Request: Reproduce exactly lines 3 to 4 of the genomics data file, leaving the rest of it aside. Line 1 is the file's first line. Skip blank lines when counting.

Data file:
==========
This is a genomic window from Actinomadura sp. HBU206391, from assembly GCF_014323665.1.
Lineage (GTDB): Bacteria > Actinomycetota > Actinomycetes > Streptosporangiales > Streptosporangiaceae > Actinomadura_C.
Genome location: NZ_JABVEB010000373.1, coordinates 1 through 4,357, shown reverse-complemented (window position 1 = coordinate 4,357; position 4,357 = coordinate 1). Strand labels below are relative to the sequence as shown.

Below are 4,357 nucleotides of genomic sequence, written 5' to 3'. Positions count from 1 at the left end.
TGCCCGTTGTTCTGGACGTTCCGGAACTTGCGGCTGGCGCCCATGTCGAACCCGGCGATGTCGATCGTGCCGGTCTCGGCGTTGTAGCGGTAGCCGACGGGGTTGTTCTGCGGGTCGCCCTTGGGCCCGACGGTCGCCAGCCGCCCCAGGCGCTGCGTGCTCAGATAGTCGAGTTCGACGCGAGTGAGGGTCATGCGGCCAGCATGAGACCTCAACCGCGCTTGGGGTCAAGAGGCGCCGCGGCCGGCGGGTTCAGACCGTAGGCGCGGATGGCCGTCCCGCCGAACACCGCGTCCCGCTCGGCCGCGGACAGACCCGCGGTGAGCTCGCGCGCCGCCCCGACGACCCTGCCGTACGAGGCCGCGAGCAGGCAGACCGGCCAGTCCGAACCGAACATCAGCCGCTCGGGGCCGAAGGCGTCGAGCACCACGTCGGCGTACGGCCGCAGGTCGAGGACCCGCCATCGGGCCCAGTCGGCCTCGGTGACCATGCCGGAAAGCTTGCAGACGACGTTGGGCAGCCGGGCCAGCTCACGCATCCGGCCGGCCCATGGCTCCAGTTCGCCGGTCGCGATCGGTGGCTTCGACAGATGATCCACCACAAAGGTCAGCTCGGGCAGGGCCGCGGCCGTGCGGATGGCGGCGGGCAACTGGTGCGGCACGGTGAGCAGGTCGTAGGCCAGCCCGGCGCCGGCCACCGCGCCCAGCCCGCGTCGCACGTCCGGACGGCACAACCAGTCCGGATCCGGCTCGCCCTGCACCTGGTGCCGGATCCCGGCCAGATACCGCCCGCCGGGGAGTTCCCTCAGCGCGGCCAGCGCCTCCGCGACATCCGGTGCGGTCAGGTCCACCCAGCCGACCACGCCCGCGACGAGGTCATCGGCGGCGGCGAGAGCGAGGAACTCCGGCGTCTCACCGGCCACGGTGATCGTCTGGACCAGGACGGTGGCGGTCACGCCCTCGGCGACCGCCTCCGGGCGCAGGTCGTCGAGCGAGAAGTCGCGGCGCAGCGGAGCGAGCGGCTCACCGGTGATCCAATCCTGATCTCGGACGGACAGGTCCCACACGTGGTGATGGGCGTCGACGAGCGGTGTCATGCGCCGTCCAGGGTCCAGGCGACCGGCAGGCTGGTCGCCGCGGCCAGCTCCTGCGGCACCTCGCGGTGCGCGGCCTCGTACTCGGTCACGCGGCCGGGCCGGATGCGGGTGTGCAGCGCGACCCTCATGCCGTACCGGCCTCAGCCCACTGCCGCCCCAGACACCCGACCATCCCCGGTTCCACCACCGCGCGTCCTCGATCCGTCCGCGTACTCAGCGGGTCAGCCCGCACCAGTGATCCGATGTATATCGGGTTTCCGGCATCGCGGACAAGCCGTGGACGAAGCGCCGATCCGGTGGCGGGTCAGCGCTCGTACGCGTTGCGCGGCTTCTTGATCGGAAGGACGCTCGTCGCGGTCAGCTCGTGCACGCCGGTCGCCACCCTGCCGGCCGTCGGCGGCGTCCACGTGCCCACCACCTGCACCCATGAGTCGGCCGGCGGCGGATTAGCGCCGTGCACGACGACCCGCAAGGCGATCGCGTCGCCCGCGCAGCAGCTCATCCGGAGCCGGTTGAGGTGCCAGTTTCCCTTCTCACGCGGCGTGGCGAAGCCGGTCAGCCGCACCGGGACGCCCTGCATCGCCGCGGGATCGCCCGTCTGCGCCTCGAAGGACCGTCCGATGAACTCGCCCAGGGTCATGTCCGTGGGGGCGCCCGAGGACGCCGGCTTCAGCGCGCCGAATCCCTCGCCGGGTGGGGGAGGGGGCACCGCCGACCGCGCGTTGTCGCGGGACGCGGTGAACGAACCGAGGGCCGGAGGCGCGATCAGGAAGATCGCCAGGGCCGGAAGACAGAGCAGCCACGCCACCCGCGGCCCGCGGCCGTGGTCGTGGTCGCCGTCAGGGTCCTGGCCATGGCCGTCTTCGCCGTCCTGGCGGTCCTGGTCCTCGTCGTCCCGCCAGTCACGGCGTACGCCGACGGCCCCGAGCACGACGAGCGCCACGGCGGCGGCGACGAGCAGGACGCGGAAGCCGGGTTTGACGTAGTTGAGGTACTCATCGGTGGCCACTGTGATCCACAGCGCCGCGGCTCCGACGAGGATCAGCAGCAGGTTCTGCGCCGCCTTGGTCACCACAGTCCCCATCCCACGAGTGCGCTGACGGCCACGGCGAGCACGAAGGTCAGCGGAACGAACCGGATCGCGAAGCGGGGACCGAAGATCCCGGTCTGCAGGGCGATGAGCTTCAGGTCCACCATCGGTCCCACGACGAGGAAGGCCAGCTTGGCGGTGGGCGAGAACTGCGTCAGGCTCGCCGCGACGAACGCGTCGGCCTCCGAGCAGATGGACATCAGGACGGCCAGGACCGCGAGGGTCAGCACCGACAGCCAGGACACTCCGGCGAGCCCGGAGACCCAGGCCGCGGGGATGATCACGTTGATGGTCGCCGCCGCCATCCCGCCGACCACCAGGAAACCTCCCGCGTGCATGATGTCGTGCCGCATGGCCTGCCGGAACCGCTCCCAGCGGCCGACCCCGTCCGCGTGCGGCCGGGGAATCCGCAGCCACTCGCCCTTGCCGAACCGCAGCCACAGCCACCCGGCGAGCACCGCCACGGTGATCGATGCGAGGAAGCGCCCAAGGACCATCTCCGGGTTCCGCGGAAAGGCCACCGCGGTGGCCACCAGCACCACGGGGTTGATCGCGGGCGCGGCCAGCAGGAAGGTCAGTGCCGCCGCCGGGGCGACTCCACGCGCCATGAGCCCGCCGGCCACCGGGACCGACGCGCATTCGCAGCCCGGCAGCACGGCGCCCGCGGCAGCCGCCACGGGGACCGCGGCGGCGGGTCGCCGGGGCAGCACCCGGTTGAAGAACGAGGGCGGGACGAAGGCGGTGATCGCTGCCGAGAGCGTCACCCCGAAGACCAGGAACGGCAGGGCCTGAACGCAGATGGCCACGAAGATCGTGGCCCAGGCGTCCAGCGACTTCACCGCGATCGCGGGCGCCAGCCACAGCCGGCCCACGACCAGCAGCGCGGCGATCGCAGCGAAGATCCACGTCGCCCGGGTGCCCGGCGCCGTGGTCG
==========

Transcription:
Genome location: NZ_JABVEB010000373.1, coordinates 1 through 4,357, shown reverse-complemented (window position 1 = coordinate 4,357; position 4,357 = coordinate 1). Strand labels below are relative to the sequence as shown.

Below are 4,357 nucleotides of genomic sequence, written 5' to 3'. Positions count from 1 at the left end.